State Senate President Stephen Sweeney said $11 billion was a misleading number, because it assumed that every state program was funded 100 percent, which he said “the government never does.”
“Chris talks a good game,” Sweeny said, but “if people lift up the hood and look inside they are going to see something different than what Christie’s been selling.”
Because the state legislature is dominated by Democrats, Sweeney pointed out that any austerity measures had to pass the muster of bipartisan compromise. One such initiative was pension and benefit reform for government workers. The reforms, which Sweeney said he began pushing for three years before Christie was elected, will save the state $120 billion over the next three years.
In his two years as the state’s top executive, Christie pushed for lower business and property taxes but left individual taxes untouched. The business tax cuts will save companies $185 million in 2012 and $2.35 billion over five years, said Andy Pratt, the spokesman for the New Jersey Treasury Department.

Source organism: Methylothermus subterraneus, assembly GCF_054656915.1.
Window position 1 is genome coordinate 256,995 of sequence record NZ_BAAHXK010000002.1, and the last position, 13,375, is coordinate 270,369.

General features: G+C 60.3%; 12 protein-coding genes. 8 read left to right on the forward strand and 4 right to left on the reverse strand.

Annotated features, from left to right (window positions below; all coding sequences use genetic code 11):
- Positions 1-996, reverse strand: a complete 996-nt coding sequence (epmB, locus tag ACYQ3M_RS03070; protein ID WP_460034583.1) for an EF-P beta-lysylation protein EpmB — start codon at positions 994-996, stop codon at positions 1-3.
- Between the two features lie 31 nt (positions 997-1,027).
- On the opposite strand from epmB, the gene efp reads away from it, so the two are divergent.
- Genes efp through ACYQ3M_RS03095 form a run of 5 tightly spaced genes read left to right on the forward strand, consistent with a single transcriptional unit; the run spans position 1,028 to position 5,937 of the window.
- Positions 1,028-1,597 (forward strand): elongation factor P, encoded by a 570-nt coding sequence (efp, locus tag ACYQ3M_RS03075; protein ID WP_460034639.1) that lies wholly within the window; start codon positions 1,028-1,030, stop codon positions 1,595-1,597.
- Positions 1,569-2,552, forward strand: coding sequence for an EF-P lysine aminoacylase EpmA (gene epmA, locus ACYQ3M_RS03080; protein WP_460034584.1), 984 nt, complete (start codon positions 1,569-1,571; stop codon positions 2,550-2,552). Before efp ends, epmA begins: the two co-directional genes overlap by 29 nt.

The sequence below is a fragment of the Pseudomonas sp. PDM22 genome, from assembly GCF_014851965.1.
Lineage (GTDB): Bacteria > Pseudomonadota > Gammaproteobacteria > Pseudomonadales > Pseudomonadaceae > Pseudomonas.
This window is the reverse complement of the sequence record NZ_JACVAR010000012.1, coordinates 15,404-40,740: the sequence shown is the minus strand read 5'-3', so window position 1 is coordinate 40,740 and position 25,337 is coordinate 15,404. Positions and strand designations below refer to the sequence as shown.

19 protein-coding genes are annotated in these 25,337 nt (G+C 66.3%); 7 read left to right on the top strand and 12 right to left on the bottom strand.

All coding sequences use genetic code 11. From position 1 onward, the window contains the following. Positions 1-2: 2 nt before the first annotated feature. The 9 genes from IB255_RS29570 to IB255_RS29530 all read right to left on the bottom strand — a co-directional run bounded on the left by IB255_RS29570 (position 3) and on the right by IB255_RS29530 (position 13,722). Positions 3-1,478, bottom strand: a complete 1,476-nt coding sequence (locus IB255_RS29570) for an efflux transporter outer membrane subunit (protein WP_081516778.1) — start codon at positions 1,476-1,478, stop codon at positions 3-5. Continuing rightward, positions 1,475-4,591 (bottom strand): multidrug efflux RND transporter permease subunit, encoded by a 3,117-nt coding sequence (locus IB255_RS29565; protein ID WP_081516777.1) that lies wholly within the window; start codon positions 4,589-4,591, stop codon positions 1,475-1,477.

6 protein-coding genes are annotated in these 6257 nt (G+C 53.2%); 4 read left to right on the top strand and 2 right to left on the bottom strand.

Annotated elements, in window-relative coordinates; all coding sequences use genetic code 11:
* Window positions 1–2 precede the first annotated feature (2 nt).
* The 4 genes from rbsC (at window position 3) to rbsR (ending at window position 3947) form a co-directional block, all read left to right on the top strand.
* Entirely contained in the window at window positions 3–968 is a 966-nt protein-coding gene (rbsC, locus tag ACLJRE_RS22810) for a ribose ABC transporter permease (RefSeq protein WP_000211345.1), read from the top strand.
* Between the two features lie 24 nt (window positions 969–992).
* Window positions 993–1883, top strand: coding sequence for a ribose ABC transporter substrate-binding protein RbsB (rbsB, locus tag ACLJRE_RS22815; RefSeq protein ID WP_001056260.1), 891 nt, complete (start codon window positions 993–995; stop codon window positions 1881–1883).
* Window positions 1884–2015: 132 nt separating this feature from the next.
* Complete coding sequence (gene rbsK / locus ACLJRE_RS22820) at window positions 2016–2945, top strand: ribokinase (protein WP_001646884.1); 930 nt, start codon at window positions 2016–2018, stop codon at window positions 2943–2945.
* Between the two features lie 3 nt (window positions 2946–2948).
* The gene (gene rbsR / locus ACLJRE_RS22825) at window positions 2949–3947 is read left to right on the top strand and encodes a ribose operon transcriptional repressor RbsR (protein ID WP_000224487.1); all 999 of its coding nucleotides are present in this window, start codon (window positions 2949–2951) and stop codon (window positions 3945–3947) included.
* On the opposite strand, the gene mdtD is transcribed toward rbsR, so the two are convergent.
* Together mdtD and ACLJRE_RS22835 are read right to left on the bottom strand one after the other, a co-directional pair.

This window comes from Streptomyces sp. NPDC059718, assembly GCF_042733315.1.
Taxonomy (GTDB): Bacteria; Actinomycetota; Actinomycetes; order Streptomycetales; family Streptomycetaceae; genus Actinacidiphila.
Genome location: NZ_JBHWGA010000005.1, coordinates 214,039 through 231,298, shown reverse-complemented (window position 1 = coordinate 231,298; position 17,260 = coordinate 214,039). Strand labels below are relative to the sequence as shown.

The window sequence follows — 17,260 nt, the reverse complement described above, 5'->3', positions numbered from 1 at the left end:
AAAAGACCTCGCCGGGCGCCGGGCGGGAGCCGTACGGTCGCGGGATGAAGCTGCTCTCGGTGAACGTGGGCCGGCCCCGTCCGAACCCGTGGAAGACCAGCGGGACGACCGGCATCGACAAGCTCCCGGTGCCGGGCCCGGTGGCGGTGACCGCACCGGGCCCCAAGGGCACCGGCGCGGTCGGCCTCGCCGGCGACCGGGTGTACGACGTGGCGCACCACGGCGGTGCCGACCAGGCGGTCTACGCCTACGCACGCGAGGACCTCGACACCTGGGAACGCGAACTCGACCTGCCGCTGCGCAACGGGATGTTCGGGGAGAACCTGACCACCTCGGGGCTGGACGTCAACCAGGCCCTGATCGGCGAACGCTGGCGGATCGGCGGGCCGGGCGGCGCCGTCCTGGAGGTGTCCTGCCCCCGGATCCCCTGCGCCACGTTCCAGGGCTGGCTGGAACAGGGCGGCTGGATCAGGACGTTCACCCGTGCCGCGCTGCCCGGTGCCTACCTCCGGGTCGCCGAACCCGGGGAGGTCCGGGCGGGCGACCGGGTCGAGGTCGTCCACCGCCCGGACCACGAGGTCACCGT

Christie’s proposed fiscal year 2012 budget reduced spending by 2.6 percent, almost all of which came from a decrease in federal stimulus funds. When the legislature sent him a budget containing $1.2 billion more spending than he proposed, the governor used a “line item veto” to chop $912 million off the price tag.
Shortly after signing the parsed-down budget, Christie chastised the Democrat-controlled legislature for “unconstitutional” spending that was based on “fantasy revenue found between the cushions.”
State Senate Majority Leader Barbara Buono said Christie’s line-item vetoes were “retaliatory,” resulted in a “harder squeeze on the middle class” and were “driven less by budget constraints and more by far-right ideology.”
“You couldn’t help but think it was almost a punishment to the Legislature to have the temerity to challenge the governor’s budget proposal,” Buono said.
Fiscal matters aside, Christie’s conservative record on social issues could be a harder sell with Republican primary voters.